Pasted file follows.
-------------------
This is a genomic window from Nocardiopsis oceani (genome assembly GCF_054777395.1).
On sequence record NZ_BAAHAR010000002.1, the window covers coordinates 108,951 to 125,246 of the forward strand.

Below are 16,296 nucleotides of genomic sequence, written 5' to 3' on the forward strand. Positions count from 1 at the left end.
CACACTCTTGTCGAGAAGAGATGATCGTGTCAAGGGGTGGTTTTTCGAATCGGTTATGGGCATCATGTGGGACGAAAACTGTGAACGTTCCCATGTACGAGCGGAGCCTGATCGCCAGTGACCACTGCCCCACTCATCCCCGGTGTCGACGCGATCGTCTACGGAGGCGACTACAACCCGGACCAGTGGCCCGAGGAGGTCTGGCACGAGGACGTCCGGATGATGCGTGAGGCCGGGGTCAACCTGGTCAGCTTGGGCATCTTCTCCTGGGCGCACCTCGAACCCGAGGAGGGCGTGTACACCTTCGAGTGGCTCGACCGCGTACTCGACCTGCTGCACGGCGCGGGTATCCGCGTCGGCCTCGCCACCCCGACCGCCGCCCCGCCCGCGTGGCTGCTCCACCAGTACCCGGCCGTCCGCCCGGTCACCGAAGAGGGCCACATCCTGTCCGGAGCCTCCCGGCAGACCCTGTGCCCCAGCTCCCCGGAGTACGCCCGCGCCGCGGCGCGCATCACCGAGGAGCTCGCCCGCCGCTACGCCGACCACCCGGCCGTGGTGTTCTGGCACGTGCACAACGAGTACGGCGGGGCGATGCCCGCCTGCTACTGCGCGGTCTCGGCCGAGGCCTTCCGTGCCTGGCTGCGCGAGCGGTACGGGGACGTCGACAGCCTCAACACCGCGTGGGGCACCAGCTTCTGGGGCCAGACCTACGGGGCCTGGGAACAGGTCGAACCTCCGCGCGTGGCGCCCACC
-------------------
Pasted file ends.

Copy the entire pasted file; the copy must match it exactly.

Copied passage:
This is a genomic window from Nocardiopsis oceani (genome assembly GCF_054777395.1).
On sequence record NZ_BAAHAR010000002.1, the window covers coordinates 108,951 to 125,246 of the forward strand.

Below are 16,296 nucleotides of genomic sequence, written 5' to 3' on the forward strand. Positions count from 1 at the left end.
CACACTCTTGTCGAGAAGAGATGATCGTGTCAAGGGGTGGTTTTTCGAATCGGTTATGGGCATCATGTGGGACGAAAACTGTGAACGTTCCCATGTACGAGCGGAGCCTGATCGCCAGTGACCACTGCCCCACTCATCCCCGGTGTCGACGCGATCGTCTACGGAGGCGACTACAACCCGGACCAGTGGCCCGAGGAGGTCTGGCACGAGGACGTCCGGATGATGCGTGAGGCCGGGGTCAACCTGGTCAGCTTGGGCATCTTCTCCTGGGCGCACCTCGAACCCGAGGAGGGCGTGTACACCTTCGAGTGGCTCGACCGCGTACTCGACCTGCTGCACGGCGCGGGTATCCGCGTCGGCCTCGCCACCCCGACCGCCGCCCCGCCCGCGTGGCTGCTCCACCAGTACCCGGCCGTCCGCCCGGTCACCGAAGAGGGCCACATCCTGTCCGGAGCCTCCCGGCAGACCCTGTGCCCCAGCTCCCCGGAGTACGCCCGCGCCGCGGCGCGCATCACCGAGGAGCTCGCCCGCCGCTACGCCGACCACCCGGCCGTGGTGTTCTGGCACGTGCACAACGAGTACGGCGGGGCGATGCCCGCCTGCTACTGCGCGGTCTCGGCCGAGGCCTTCCGTGCCTGGCTGCGCGAGCGGTACGGGGACGTCGACAGCCTCAACACCGCGTGGGGCACCAGCTTCTGGGGCCAGACCTACGGGGCCTGGGAACAGGTCGAACCTCCGCGCGTGGCGCCCACC